CNS — Feed grain prices are above milling prices in some areas of Western Canada right now due to complicated travel logistics and patient farmers, says an industry analyst.
“Just in general right now, farmers aren’t really big sellers of crop,” said Charlie Pearson, a provincial crops market analyst at Alberta Agriculture and Rural Development. “I think a lot of farmers are kind of hanging back a little bit just until they’re more satisfied with their own crop or what’s happening in the 2014 crops.”
Feed grain prices in Lethbridge, where Pearson says the most demand is, were at $169 per tonne for feed barley and $152 per tonne for feed wheat as of July 22, according to the Alberta Canola Commission. As an example, this compares with Cargill, Lethbridge prices, which were slightly lower at $167.66 per tonne for red spring wheat and $130.90 per tonne for Canadian Prairie Spring wheat.
“They’re (end-users) probably as surprised as anybody the fact that prices haven’t come down in corn and in the other crops,” said Pearson. “So they’ve been caught probably on the other side and are caught just a little bit short right now on having to bid prices up so they’ll get out of farmers hands.”
The other factor holding feed grain prices steady are the transportation issues, Pearson says.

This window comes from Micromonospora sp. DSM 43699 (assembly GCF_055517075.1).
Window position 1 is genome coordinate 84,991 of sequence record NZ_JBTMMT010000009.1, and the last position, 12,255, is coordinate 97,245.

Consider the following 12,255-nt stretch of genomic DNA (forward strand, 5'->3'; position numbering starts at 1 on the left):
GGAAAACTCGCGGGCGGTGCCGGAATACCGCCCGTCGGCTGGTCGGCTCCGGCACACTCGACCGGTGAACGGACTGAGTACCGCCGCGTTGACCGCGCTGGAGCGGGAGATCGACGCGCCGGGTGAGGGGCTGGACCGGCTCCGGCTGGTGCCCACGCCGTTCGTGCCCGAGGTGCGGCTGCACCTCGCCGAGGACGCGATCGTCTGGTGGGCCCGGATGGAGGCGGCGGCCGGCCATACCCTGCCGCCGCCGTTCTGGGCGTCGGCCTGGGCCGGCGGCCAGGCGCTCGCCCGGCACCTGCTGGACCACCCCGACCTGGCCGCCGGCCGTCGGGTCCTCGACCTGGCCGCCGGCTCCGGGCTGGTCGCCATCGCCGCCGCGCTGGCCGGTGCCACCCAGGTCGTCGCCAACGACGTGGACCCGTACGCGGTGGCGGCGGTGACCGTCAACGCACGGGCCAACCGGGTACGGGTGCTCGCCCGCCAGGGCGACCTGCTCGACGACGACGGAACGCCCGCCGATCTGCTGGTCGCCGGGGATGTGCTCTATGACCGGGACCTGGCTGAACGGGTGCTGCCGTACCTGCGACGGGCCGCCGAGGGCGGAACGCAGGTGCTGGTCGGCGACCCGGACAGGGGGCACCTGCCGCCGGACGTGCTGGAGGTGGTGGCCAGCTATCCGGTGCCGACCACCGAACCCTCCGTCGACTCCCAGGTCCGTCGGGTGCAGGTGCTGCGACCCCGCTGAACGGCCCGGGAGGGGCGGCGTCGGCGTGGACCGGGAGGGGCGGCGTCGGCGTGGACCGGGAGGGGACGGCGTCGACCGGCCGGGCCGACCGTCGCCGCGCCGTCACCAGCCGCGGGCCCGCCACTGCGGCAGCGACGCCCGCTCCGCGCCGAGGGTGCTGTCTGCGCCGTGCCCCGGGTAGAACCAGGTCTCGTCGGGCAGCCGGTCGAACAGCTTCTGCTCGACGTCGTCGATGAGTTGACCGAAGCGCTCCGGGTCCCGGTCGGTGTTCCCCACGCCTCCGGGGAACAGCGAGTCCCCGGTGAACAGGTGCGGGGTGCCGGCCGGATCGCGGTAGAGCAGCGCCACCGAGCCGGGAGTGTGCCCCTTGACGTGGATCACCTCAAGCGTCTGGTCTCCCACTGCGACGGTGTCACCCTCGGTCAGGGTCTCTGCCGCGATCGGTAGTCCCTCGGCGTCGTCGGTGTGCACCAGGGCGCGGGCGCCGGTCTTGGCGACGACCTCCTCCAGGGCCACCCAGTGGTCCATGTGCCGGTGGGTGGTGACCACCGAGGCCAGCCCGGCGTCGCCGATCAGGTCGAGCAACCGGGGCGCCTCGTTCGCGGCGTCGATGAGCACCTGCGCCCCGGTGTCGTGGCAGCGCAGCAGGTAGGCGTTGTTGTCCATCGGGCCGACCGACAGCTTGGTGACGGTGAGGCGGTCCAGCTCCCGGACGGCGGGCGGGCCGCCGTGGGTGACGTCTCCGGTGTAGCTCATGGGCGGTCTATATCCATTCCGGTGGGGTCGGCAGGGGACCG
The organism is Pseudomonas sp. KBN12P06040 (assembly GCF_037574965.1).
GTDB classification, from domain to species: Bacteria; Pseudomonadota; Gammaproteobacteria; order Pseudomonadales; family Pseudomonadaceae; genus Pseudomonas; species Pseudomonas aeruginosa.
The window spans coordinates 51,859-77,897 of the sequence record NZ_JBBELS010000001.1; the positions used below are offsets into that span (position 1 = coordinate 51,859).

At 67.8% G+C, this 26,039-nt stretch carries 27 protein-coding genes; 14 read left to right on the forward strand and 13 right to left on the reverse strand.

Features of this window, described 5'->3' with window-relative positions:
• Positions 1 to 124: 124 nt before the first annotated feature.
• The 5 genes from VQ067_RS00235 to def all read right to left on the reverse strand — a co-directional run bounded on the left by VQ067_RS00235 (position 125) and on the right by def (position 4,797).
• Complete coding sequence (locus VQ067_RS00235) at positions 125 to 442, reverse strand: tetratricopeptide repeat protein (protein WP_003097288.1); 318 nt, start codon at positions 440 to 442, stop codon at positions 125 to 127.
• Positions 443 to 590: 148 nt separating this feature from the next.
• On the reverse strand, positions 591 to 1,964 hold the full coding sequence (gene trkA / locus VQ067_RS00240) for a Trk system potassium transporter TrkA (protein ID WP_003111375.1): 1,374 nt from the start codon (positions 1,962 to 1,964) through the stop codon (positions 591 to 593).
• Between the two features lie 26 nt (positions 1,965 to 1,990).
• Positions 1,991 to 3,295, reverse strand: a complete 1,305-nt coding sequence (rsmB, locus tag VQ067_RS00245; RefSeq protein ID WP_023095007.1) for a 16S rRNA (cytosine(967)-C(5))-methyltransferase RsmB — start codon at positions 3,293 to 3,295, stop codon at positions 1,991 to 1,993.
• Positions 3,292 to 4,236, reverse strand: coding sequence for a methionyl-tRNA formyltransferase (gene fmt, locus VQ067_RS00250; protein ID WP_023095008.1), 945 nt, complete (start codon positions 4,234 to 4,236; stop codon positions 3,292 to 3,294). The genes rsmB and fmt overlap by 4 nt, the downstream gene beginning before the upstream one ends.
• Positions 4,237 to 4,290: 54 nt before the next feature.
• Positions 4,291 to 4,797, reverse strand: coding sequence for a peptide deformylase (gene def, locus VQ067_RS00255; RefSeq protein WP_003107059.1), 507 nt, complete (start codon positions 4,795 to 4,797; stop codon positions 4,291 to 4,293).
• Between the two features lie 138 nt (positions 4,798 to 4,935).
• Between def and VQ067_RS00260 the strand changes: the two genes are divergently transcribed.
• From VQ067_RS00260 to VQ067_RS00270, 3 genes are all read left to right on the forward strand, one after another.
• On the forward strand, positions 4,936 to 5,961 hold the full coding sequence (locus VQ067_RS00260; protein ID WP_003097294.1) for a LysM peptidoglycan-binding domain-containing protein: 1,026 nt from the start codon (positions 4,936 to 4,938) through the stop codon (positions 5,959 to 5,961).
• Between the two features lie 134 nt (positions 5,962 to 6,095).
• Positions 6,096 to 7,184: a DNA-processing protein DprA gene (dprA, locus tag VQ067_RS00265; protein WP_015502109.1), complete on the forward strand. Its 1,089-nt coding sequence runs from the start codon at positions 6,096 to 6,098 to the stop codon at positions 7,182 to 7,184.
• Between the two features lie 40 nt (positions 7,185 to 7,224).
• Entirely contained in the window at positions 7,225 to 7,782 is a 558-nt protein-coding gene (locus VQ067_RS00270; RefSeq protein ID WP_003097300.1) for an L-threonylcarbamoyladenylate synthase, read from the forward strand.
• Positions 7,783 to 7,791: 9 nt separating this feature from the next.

“I go to the Lethbridge areas, where there is major demand right now. (There is) good movement out of those areas in terms of crop, in general,” said Pearson. “Even on milling wheat, Alberta has been pretty lucky.”
Pearson added that this isn’t the case for other regions.
“To get it to other areas, you’re probably going to bring it in by a truck, and if you look at trucks right now the availability of trucks is down from normal,” said Pearson. “There’s probably less backhaul opportunities. Before you would bring crop in from Saskatchewan and there would be a backhaul out of Alberta, maybe fertilizer or something.”
Expensive diesel fuel is another contributing factor. Some brokers are saying that trucking costs have probably increased by 25 to 30 per cent as compared with six to nine months ago, Pearson says.
“So there’s a whole bunch of things that impacted both the availability of trucks,” said Pearson. “(There is) not a lot of trucks to move grain from where there is lots of supply to where there is less supply or where it’s needed.
“It costs you more, if you can get it, period,” said Pearson. “There’s just not many trucks around right now.”